Gardening & Growing for Good
Our vision: Inspired by the work of Rudolf Steiner, PRWS seeks to cultivate renewal through the integration of education and agriculture by engaging in a unique mix of social, cultural and economic endeavors.
In today’s world the youngest children need more outdoor time where they experience nature and may have purposeful work; elementary school students want to know more about the world through hands-on projects; high school students want to engage the world in a real-life business. We meet these needs by educating and inspiring children through hands-on experiences in our expansive gardens just a block from the school.
“Why teach children to garden? Our culture today is becoming more and more removed from nature. Our modern fast-paced lives make procuring and eating healthy food a challenge of enormous proportions, far from a natural experience. Eating is a basic human need. Growing food and caring for the earth is primal. It follows that the more we engage children with this practice, the more they have an opportunity to perceive the world of nature and their role in her care. Immersing ourselves in the rhythms of the seasons – something that happens naturally through caring for a garden – can rekindle a lost relationship and empower children to take responsibility for their own nourishment and food choices.” by Ronni Sands, Growing Sustainable Children: A Garden Teacher’s Guide, SteinerBooks, 2017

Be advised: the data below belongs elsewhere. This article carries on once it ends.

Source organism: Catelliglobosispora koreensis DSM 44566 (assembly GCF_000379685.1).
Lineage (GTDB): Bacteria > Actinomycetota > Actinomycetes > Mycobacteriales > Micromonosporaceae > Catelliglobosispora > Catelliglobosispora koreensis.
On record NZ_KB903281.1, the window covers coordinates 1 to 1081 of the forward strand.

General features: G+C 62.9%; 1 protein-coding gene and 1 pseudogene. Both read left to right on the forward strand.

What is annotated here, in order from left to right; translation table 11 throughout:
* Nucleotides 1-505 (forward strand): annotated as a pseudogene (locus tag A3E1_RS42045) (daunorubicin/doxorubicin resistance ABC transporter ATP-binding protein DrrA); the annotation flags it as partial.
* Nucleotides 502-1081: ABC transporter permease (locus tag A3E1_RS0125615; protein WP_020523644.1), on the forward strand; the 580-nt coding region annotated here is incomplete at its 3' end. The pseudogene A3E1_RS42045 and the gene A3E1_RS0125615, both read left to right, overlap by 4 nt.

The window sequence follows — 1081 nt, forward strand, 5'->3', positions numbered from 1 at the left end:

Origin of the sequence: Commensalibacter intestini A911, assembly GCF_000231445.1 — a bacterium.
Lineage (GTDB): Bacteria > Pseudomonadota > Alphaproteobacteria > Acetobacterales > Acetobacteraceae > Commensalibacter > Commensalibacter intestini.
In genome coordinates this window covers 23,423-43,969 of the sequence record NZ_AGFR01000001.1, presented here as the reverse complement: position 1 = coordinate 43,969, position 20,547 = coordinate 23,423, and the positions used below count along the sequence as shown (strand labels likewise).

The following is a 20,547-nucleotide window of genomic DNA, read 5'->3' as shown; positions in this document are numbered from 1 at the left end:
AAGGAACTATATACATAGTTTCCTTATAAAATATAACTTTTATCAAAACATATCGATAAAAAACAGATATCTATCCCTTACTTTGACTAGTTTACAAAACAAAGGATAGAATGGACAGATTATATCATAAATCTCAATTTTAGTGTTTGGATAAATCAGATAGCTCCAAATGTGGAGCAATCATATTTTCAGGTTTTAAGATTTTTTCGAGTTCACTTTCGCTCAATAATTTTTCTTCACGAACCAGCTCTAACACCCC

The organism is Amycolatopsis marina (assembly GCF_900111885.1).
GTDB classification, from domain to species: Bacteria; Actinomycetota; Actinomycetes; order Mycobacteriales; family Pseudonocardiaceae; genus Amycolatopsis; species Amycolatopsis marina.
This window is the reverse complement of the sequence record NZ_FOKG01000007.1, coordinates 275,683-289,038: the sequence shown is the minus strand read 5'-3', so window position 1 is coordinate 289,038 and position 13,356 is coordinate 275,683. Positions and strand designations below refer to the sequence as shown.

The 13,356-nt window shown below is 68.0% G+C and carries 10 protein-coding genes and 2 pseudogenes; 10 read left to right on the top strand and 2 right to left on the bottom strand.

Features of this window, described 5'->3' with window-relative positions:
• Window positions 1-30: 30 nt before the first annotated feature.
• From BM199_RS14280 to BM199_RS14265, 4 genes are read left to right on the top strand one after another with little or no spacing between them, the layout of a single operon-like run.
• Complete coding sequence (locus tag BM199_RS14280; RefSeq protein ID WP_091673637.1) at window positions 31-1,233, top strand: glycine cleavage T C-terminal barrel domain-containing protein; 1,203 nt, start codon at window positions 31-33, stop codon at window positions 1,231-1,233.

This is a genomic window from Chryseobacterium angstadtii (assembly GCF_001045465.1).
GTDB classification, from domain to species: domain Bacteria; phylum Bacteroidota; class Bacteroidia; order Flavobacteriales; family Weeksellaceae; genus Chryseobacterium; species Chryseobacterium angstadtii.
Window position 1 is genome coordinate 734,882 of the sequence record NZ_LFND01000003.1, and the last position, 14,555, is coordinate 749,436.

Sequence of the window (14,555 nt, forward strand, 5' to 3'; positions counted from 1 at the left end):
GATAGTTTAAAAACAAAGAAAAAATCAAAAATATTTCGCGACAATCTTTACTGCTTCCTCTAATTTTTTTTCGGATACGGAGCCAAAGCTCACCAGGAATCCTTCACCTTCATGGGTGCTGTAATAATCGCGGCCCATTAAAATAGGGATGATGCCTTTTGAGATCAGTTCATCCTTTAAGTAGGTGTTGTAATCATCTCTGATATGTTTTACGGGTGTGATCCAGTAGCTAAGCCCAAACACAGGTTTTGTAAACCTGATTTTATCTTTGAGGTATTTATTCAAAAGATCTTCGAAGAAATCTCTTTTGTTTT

The Pleasant Ridge kindergartens have robust outdoor spaces where teachers work small garden plots and children join them as they are interested. Over the years interest in gardening with the grades students grew as teachers and parents with skills found ways and means to expand, including establishing a school garden on a neighboring property by teacher Steve Lawless in 2006. The school later purchased this property in 2015. This activity went hand-in-hand with the development of our Organic Hot Lunch Program offered four days a week to the grades and the Youth Initiative High School. In 2010 the school added a greenhouse just outside the school kitchen where herbs, greens and seed starts are grown. Students have the wonderful experience of planting, harvesting and serving food that they have helped grow in the many gardens available to them. They also learn composting, vermiculture, tool maintenance and garden planning. Honey bees and mason bees are kept on the property.
The gardening program took a great step forward in 2015 with the purchase of the neighboring property which we have named Growing for Good (www.growingforgood.org)
The Garden Program Coordinator has expanded the gardening curriculum which is delivered during Garden Field Days in Sept., Oct., April and May. On those days four classes spend time in the gardens. New raised-beds have been built that create planting areas that are appropriate for different ages. A fourth grade class built an expansive garden shed for storing the many tools. Youth Initiative High School holds part of their Agriculture block in the gardens, maintaining their own plots, and also donates service hours during their service weeks. Garden-focused day camps are offered during the summer months to aid in the summer maintenance.
We are grateful for grants to fund these activities from:
High Mowing Seed, Seed Savers Exchange and Johnny’s Selected Seed
Kitchen Gardners International
Mid-States Shared Gifting Program of RSF Social Finance
Paul E. Stry Foundation
Scotts Miracle Grow Company
Vernon Memorial Healthcare
Whole Kids Foundation
Donations of tools, cash, and volunteer time are always welcome. Contact our Development Office at (608)637-8504 or email@example.com